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15

Chapter 1

From nerd to bro : how tech bypassed women

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notes

Chang, E. (2018). Chapter 1. In Chang, E. Brotopia: Breaking Up the Boys' Club of Silicon Valley. Portfolio Penguin, pp. 15-40

30

With Trilogy still in start-up mode, and Microsoft ratcheting up the competition for talent, Liemandt made a decision about hiring that might have been the single biggest bet of his entire career. He wagered that talented, overachieving students with zero real-world experience - that is, people like him - would be the key to Trilogy's success. As a result of this decision, the vast majority of Trilogy's hires were new graduates [...] "We're elite talent. It's potential and talent, not experience, that has merit." With Liemandt's believing passionately that success could only flow from a meritoratic hiring process, "only the best" became the shorthand with which Trilogians described themselves and hte candidates they were looking for. [...]

good thing there's a totally rational, universal, unbiased way of determining who's "the best"

—p.30 by Emily Chang 2 months, 1 week ago

With Trilogy still in start-up mode, and Microsoft ratcheting up the competition for talent, Liemandt made a decision about hiring that might have been the single biggest bet of his entire career. He wagered that talented, overachieving students with zero real-world experience - that is, people like him - would be the key to Trilogy's success. As a result of this decision, the vast majority of Trilogy's hires were new graduates [...] "We're elite talent. It's potential and talent, not experience, that has merit." With Liemandt's believing passionately that success could only flow from a meritoratic hiring process, "only the best" became the shorthand with which Trilogians described themselves and hte candidates they were looking for. [...]

good thing there's a totally rational, universal, unbiased way of determining who's "the best"

—p.30 by Emily Chang 2 months, 1 week ago
34

[...] Recall those brainteasers that Trilogy and other major tech companies used throughout the 1990s and into the next two decades. There has never been any evidence that they were useful in measuring who would be a good programmer. Yet it took until 2013 for Google to finally stop using them. "Brainteasers are a complete waste of time," Google's longtime former head of HR Laszlo Bock admitted to the New York Times in 2013. "They don't predict anything."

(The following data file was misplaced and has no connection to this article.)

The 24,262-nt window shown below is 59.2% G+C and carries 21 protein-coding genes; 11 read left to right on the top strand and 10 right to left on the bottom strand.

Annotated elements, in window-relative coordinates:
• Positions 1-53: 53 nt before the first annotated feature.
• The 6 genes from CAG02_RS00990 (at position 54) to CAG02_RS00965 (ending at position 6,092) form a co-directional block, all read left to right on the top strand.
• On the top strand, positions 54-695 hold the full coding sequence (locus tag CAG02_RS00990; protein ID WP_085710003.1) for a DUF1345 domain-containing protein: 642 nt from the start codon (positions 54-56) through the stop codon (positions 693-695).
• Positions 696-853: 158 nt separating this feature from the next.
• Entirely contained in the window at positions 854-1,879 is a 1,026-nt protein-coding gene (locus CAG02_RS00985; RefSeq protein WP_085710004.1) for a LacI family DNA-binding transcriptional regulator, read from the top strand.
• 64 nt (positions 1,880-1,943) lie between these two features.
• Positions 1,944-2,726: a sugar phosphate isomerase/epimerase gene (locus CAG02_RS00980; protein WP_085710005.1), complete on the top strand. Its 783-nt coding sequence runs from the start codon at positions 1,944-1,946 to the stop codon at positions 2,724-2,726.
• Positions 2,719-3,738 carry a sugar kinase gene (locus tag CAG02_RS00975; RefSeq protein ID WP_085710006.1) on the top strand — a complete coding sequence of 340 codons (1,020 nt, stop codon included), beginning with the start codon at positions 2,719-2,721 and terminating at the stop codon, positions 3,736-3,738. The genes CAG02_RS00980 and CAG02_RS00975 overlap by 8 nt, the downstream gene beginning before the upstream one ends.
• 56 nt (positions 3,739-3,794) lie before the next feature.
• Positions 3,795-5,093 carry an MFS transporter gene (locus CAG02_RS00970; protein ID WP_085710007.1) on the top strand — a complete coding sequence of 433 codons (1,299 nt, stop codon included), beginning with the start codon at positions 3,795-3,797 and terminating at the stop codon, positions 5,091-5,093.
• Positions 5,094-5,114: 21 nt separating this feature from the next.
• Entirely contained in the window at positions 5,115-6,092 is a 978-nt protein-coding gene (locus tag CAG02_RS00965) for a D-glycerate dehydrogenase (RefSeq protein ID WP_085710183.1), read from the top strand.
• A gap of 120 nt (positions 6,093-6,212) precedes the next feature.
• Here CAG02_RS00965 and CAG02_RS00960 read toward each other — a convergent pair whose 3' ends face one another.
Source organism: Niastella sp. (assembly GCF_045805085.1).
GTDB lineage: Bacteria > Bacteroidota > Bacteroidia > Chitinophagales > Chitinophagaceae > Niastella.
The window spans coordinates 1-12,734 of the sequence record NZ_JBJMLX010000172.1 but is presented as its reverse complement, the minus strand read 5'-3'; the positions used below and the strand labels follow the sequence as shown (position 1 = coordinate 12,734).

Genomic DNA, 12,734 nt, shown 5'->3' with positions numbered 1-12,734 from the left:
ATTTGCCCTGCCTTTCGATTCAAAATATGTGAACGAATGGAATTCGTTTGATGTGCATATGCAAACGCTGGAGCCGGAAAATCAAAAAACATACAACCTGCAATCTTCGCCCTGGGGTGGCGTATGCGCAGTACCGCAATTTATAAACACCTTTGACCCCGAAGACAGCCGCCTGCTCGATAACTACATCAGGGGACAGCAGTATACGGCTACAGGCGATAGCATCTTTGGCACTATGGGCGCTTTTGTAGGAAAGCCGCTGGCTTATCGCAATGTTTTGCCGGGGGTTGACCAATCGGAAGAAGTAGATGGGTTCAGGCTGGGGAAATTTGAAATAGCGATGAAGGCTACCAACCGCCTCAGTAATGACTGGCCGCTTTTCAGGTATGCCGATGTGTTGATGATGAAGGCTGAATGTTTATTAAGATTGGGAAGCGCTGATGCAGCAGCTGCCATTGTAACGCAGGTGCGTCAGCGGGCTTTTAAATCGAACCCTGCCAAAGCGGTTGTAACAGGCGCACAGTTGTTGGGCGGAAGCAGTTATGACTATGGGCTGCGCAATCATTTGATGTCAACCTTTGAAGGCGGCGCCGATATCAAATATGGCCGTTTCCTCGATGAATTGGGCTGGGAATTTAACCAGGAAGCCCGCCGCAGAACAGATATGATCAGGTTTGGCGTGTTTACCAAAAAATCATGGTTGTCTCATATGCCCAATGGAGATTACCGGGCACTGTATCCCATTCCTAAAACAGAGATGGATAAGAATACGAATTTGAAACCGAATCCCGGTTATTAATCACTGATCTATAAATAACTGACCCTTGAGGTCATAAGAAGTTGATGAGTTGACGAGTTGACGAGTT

Well, maybe not anything useful, but they might have been good predictors of the sort of hyper self-confidence men are more prone to. [...] "We are going to ask you a question that has no relation to your job and one you've had no training in how to answer. Do you have the chutzpah to pretend that you can?"

this does select for myself tho lol

—p.34 by Emily Chang 2 months, 1 week ago

[...] Recall those brainteasers that Trilogy and other major tech companies used throughout the 1990s and into the next two decades. There has never been any evidence that they were useful in measuring who would be a good programmer. Yet it took until 2013 for Google to finally stop using them. "Brainteasers are a complete waste of time," Google's longtime former head of HR Laszlo Bock admitted to the New York Times in 2013. "They don't predict anything."

Well, maybe not anything useful, but they might have been good predictors of the sort of hyper self-confidence men are more prone to. [...] "We are going to ask you a question that has no relation to your job and one you've had no training in how to answer. Do you have the chutzpah to pretend that you can?"

this does select for myself tho lol

—p.34 by Emily Chang 2 months, 1 week ago
36

For Trilogy's tenth anniversary, in 1999, Liemandt flew hundreds of employees to the Bahamas, where they stayed at the Atlantis Resort, and gifted employees crystal vases from Tiffany and bottles of Dom Perignon. When the first tech bubble burst, Liemandt's net worth plummeted, and in 2001 hundreds of Trilogy employees were laid off. Today, Liemandt is quietly running a downsized Trilogy and keeping a low profile in Austin. He did not respond to multiple requests for comment.

—p.36 by Emily Chang 2 months, 1 week ago

For Trilogy's tenth anniversary, in 1999, Liemandt flew hundreds of employees to the Bahamas, where they stayed at the Atlantis Resort, and gifted employees crystal vases from Tiffany and bottles of Dom Perignon. When the first tech bubble burst, Liemandt's net worth plummeted, and in 2001 hundreds of Trilogy employees were laid off. Today, Liemandt is quietly running a downsized Trilogy and keeping a low profile in Austin. He did not respond to multiple requests for comment.

—p.36 by Emily Chang 2 months, 1 week ago